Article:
Oh, hey, a california poppy ended up in here too. That is fine.

You can’t see it well, but in the above photo, flanked by two red plantains to the left of the poppy is a Grevillea australis.  I’m hoping it will be a better choice than agaves for this area – dense, painless, floral scent can be experienced up close easily, etc.  I’ll probably end up with more stuff like that along the driveway eventually.  The rest of these I will allow to do whatever they want and just edit as needed.  My favorite kind of gardening is these kinds of naturalization experiments.

I wish I’d taken this from the same angle as the previous photo – I was focusing on the tree.  Too sunny today for a better pic!

The very beginnings of my little desert berm

Just to the right of this scene there is more chartreuse.  It just ends up happening: the foliage color scheme in the front yard is decidedly silver/gray, chartreuse, and red/purple, and an even mix of all three. I can live with that.

Here is the very chartreuse little scene is just to the right of the view above of the newly planted “desert berm”:

Cupressus glabra ‘Suphurea’, Alchemilla mollis, Sisyrinchium striatum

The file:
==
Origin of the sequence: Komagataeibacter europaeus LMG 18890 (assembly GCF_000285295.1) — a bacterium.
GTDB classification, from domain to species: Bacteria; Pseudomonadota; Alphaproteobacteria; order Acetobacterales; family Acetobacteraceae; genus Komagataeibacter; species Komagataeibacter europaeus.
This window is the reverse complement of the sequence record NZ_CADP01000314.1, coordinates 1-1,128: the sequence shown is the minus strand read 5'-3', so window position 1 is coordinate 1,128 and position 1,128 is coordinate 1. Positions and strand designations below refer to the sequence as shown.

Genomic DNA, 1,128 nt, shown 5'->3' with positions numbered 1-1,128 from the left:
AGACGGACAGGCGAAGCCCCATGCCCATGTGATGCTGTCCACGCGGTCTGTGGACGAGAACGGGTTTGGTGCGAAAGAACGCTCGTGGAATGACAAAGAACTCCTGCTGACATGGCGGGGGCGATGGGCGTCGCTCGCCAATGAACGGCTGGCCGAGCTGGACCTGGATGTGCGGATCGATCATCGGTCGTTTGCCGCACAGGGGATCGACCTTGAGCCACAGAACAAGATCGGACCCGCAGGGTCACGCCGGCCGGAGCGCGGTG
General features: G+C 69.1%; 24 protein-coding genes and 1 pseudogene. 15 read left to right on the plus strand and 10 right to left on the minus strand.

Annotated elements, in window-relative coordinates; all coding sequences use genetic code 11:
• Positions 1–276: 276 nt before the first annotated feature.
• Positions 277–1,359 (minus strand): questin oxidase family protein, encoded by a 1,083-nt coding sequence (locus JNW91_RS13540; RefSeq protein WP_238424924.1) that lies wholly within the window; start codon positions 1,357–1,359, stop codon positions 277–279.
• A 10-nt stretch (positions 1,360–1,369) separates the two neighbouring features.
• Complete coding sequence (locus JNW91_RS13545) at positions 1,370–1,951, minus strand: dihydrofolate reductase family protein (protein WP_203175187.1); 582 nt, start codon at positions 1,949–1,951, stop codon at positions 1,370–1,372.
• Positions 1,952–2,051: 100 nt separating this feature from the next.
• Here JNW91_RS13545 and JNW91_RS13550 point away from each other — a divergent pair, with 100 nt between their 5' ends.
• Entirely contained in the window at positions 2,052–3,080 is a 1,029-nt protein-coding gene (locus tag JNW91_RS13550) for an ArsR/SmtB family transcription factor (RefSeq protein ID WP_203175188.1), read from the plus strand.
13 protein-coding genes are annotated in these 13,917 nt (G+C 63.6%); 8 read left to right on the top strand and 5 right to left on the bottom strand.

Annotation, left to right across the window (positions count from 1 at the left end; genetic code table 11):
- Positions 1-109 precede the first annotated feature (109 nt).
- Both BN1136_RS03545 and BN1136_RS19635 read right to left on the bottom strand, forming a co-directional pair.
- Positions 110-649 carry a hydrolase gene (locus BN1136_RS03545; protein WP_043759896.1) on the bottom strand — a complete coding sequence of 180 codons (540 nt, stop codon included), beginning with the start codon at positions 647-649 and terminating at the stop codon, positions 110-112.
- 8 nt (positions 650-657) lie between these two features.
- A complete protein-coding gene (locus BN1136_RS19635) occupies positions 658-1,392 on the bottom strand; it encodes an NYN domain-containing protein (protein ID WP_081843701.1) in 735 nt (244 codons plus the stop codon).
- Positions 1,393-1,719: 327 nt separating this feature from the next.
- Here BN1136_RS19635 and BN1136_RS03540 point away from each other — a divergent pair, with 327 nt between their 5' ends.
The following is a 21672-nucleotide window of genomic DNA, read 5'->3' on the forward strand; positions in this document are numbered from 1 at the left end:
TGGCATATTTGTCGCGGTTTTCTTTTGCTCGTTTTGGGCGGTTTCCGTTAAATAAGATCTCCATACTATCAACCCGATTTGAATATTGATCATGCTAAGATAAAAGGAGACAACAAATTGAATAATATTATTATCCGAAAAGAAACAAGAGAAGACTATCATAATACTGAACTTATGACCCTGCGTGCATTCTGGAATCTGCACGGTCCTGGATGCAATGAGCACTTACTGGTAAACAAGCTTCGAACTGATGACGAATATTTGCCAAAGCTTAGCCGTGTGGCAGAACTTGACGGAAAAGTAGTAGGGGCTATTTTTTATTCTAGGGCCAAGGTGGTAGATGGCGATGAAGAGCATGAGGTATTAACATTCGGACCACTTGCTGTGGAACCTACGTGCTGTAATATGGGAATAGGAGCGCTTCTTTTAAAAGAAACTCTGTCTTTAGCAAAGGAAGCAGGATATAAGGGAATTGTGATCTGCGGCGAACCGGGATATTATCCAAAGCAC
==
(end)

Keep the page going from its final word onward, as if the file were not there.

Let’s see how long it takes that Cupressus to become a problem.  Should be fun!

And just to the left:

Now that I think about it, it occurs to me that the way I seem to design the front garden is reactionary.  These two plants absolutely a reaction to the Salvia ‘Hot Lips’ behind them – I find the color of the Santolina especially, and also the flowers of the x Halimiocistus, help me deal with the gaudiness of the red and white Salvia.  Instead of removing the Salvia, I’m planting things around it to make it work. You can’t see it well but there’s a Callistemon viridiflorus in there too, to help satisfy my craving for light yellow/chartreuse next to red.

I’m doing that with the big red Japanese maple too.  I may change my mind eventually and take it out, but for now, it’s really helping drive some design decisions.  In fact, that tree dominates the entire front yard and affects almost every decision I make, whether it’s about foliage color, plant form, or plant placement.  The venerable maple demands to be part of the conversation. For someone new to garden design such as myself, this isn’t just helpful but necessary.

This has been a “before” and “during” post for this part of the garden, formerly vegetable bed #10, and now it’s basically two zones – the immediate surrounds of the Nothofagus, and the desert berm. Hopefully they’ll mush together a bit as the reseeders migrate around and I’ll end up with something interesting that relates to the rest of the front yard at least somewhat.  I should probably mulch the berm or add rocks? What would you do? Cram some more plants in there? All these plants are brand-new to me so I’m very interested in suggestions!